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Simon Fraser University's poor labour relations is shameful

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Recently, I have taken no pleasure in telling people that I am an SFU student. The source of my newfound shame stems entirely from the university's union busting and poor labour relations with the Teaching Support Staff Union (TSSU).

In April 2014, the collective agreement between the TSSU and the university expired. Considering SFU prides itself on becoming Canada's leading "engaged university," I had no reason to believe that negotiations would be delayed and that the union would have to wait so long without an agreement. Sadly, negotiations were, and the union is still waiting. For over a year now, the university has dismissed the union and their core issues.

It's extraordinarily hypocritical to ask students to "engage" in research, their community, and real issues when the university continuously neglects the needs of union employees by ignoring their pleas, and withholding a contract from them.

Simon Fraser University, the school I have cheered for and called my own, now leaves me feeling ashamed.

Andrew Petter, our current president, served as Minister of Advanced Education from 1998 to 2000 here in B.C. During that time, he provided leadership and direction to post-secondary institutions, but that experience has yet to be put to use at SFU, since he seems to have been MIA amid this 15 month-long conflict between the university and the union. Our president should know better than anyone else that SFU students are bright and attentive, and that they would notice if he shied away from a leadership role in the current conflict.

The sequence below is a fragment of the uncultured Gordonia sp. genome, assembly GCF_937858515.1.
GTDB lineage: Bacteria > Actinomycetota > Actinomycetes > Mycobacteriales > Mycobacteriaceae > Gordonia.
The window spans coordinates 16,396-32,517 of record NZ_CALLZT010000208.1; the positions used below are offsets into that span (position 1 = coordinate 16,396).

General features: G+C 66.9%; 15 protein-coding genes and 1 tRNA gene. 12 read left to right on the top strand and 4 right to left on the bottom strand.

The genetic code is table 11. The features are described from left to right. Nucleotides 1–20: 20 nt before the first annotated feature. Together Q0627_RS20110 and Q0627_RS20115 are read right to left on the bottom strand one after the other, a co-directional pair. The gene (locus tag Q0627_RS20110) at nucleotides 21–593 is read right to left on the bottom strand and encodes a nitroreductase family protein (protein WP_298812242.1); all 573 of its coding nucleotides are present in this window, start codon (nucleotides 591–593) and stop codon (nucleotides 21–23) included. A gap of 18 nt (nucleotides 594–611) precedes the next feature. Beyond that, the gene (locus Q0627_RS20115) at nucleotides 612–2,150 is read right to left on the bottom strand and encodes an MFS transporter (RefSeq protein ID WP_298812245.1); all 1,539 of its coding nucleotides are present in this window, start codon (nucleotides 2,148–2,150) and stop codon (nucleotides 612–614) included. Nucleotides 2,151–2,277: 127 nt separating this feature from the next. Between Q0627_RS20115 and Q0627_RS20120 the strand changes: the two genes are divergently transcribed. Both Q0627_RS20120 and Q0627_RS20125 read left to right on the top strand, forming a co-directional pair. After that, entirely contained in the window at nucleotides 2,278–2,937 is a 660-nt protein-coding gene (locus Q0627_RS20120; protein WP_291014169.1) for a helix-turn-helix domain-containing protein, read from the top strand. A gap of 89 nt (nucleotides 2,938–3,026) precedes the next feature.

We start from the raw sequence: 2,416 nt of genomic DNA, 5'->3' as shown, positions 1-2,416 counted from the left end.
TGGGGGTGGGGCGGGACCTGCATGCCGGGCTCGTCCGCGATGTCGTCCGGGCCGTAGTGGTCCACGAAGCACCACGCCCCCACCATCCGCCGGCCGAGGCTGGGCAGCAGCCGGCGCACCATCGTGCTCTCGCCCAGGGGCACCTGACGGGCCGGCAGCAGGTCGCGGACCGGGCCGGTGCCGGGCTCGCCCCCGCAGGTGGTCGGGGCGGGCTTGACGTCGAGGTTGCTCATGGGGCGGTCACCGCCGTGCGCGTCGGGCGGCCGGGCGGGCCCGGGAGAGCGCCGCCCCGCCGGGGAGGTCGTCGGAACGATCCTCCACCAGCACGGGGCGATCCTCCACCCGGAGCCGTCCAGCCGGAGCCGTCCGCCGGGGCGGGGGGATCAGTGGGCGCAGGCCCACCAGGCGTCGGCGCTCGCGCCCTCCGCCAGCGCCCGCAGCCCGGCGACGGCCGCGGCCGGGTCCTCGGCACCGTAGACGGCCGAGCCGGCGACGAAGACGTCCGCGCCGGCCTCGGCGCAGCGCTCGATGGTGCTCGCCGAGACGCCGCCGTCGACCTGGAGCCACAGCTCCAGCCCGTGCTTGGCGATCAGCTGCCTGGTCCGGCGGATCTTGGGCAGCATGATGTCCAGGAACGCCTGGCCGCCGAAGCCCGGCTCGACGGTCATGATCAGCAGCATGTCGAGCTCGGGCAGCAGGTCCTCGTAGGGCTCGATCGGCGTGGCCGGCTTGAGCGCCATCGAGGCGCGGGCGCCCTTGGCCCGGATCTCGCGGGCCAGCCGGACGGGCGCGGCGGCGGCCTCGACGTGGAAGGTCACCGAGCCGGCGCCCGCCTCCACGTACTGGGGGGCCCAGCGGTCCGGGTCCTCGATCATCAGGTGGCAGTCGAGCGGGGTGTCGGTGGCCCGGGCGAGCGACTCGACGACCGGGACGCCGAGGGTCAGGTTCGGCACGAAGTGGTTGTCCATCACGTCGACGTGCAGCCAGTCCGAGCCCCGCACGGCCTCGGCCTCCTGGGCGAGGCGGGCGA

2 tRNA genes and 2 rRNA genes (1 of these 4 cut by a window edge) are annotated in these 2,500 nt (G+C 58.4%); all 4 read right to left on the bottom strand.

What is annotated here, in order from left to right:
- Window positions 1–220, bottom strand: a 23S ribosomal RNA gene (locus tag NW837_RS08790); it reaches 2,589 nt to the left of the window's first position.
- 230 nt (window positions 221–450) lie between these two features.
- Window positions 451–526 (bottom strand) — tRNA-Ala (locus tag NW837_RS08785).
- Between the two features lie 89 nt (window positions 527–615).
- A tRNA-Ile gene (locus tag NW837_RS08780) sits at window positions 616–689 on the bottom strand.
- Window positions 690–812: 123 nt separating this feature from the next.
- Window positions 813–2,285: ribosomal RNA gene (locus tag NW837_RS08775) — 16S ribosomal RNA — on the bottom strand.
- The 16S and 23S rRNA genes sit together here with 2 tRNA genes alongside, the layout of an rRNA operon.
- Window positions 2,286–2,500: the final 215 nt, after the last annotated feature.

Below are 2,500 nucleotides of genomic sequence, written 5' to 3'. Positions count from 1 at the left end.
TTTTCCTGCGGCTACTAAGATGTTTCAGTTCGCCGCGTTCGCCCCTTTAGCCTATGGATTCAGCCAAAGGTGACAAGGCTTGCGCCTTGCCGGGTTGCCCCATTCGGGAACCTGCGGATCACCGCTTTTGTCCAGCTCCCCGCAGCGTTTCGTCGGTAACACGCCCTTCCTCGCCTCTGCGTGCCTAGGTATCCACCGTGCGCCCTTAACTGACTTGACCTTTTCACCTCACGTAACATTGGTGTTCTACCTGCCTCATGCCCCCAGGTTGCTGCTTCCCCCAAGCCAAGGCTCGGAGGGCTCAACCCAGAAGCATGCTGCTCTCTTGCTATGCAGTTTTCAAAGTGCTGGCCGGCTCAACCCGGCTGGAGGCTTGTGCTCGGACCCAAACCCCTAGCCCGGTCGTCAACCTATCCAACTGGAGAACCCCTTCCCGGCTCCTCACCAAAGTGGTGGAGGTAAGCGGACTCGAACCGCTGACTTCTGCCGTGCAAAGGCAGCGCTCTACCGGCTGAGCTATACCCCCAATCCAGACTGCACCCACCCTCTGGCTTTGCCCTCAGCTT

So Mr. Petter, this message is for you: I want you to know that as an SFU student, I've noticed. I've noticed you've let SFU slip in its rank as a reputable institution. I've noticed you don't respect unions and the bargaining process, and that you haven't engaged with the TSSU to provide the leadership all presidents should when their employees are unhappy and their students inconvenienced.

The TSSU, which does the majority of face-time teaching, deserves a fair and timely negotiation process. As TSSU chair Derek Sahota says, the negotiation team representing the university is from an administrative background, and they don't understand the problems faced by TAs and sessional instructors in the classrooms and lecture halls, dismissing them as not being real "issues."

If job security, protection from underpay and overwork, expanding opportunities for current grad students, and guaranteeing union members the basic protections of B.C. law for health and safety training and wage payment aren't considered 'issues' or don't merit more conversation, then I don't know what does.

Simply put, the university appears to have no real grasp on the core issues the TSSU members have. This is likely the root of many problems in the negotiation room.

When I graduated high school I didn't just want to earn a degree -- I wanted to experience higher learning and attend an institution committed to thoughtful debate, progressive policy, and fostering a community on campus. It was these desires that brought me to SFU in 2012. Now, I wonder if I made a mistake when I assessed how committed SFU was to ensuring such ideals.

The recent bargaining between the university and the union gives me hope for an agreement, but I still see no end in SFU's blatant disrespect of labour organizations such as the TSSU.

I worry about SFU students, as the strike affects them just as much as it does our hardworking TAs and sessional instructors. I am truly ashamed my university has had such poor relations with the union, and has continued to display a distinct lack of empathy for everyone affected.

 

Originally posted on: http://www.the-peak.ca/

Image: Adam VanderZwan

 

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